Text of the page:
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    I'm not for code-switching during the foundation years - particularly for two very complex languages: Chinese and English. I'd say stick to one language and try very hard not to code-switch. It's not easy but important in the early stages.

    My son is able to distinguish and understand that there are three languages around - German, English and Chinese. So, we're now able to code-switch but only because he understands them and the placement of the word in the sentence is the same.

    For example: You have to shower now.
    Dad would say it in German and because I am trying to use more German words in my daily conversations and also trying to show him that it is possible to use German in his speech (where as I said he is a passive bilingual), I would say, "You have to duschen." Or I would just say, "Duschen!"

    We've only just started this - He is 3+ and clearly knows the distinctions between languages and the concept of differences is clear.

    I should also add that sometimes, kids don't display bilingualism until much later. So whatever you do, keep at it. My friends' daughter did not show signs of bilingualism (and proficient to boot!) until she was 4. She began speaking fluent French and English almost at the same time. What is important is to remember that their brains are like sponges right now and will manifest their abilities in their own time.
    Last edited by spockey; 08-14-2009 at 08:03 AM.

  6. #6
    FutureHKmom is offline Registered User
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    Spockey- your replies are very helpful! I have a question about my own situation. My son is almost 5 months old. My husband and I are fluent in English and Cantonese and speak to each other on both. My helper speaks English only and as I work full time I also have a daytime nanny Monday to Friday who takes care of my son and speaks to him in Cantonese. Grandparents who see my son on weekends speak in Cantonese to him. We want him tobebilingual in English andcantonese. So what language shouldme and my husband speak to him in? Right now we mix our two languages when we speak to him. Should we pick one language each and stick to that when we speak to him? Thanks!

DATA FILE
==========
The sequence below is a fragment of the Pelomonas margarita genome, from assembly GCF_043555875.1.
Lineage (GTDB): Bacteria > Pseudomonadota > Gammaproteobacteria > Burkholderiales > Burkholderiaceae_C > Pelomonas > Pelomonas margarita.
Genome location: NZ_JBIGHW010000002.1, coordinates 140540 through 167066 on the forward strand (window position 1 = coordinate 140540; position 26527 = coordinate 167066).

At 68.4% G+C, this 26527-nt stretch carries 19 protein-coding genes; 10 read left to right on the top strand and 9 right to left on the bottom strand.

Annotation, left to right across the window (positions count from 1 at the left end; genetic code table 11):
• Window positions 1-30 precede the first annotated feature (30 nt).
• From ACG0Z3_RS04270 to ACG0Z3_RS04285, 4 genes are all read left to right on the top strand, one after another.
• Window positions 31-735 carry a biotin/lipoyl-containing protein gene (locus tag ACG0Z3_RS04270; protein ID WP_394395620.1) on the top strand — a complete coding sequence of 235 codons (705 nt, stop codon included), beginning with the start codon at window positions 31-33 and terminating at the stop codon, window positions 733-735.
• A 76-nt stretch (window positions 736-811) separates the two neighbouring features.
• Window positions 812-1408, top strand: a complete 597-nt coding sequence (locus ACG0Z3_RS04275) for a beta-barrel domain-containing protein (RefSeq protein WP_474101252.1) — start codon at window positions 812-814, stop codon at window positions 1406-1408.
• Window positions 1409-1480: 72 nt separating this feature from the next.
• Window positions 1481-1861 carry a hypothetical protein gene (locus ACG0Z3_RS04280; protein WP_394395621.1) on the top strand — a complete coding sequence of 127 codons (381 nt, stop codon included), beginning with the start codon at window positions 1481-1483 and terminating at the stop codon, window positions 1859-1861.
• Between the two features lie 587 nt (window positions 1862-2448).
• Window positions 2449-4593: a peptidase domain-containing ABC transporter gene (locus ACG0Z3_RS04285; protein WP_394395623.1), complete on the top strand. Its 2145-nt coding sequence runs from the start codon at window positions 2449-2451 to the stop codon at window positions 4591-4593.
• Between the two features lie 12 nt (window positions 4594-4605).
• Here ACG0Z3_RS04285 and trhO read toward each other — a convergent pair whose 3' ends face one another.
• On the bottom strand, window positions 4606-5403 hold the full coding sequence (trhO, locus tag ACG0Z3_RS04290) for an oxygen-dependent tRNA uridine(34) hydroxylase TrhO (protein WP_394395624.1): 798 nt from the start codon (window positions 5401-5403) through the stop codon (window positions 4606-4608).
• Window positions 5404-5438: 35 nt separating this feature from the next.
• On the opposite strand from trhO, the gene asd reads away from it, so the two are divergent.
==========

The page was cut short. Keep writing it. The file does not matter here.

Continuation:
7. #7
    yellowmud is offline Registered User
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    I see. Thanks!

    So I guess we should think about a family language. I guess I would prefer Mandarin as it would help me to improve. Guess my wife would prefer English though.

  8. #8
    carey is offline Registered User
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    This is an interesting topic as this has been our concern as well. I have no suggestion to offer but wants to share our situation and perhaps we could meet when our children are a little older so that they can play together. :)

    Yellowmud, similar to your situation, My husband is German and I am Chinese. We are both proficient in English. So, at home, we speak English only because my hubby's Chinese Mandarin is as poor as my German.

    Our son was born in Hong Kong and has a Chinese name (with my family name ) and an English name ( a first name that spells the same in German and English and he take his father's last name).

    Our 11 week old has been exposed to English, Chinese Mandarin, Cantonese and a Cantonese local dialect.

    Our helper speaks Mandarin and Cantonese. By my request, she only talks to my son in Mandarin.

    My huge extended family speaks a local dialect. We are living in the Mainland and near my family. My extended family gathers quite often and our son is exposed to this dialect whether we like it or not.

    I posted a while ago in this topic and I believe Spockey also gave me some helpful advice.

    Many people said to me that our son may delay in his speech because he might be confused with so many different languages around him.

    We want our son to be able to speak English and Chinese Mandarin first, since English is our common language and China is where he is raised.

    Intuitively, We just think that he should take one language at a time and have that to be his active language.

    And thinking back my own language/dialect learning process, it helps us to decide what might work for our son. I learn to speak local dialect at home; learn to read and write Mandarin at school; learn to speak Cantonese through watching TV ( although Cantonese and our local dialect are quite similar). I learn English at school and then perfected it through traveling, living and studying in English speaking countries.

    So, at home, we would stick to one main language, English (mother and father language) and then Mandarin (mother and helper, helper and son). Extended family dialect can be a passive language that he understands but hopefully talks back in Mandarin.

    While in China, we plan to send him to English medium playgroup and school. Then he would learn Mandarin as it goes with my helper or other teachers. As for German, We hope he would get it through our trips back to Germany and attending summer schools there when he is older enough.

    I think we all agree that acquiring three languages ( able to read and write) requires a lot of hard work for adults. I believe it's hard work for babies and children too although they learn faster than us. I don't want to place too high expectation on him.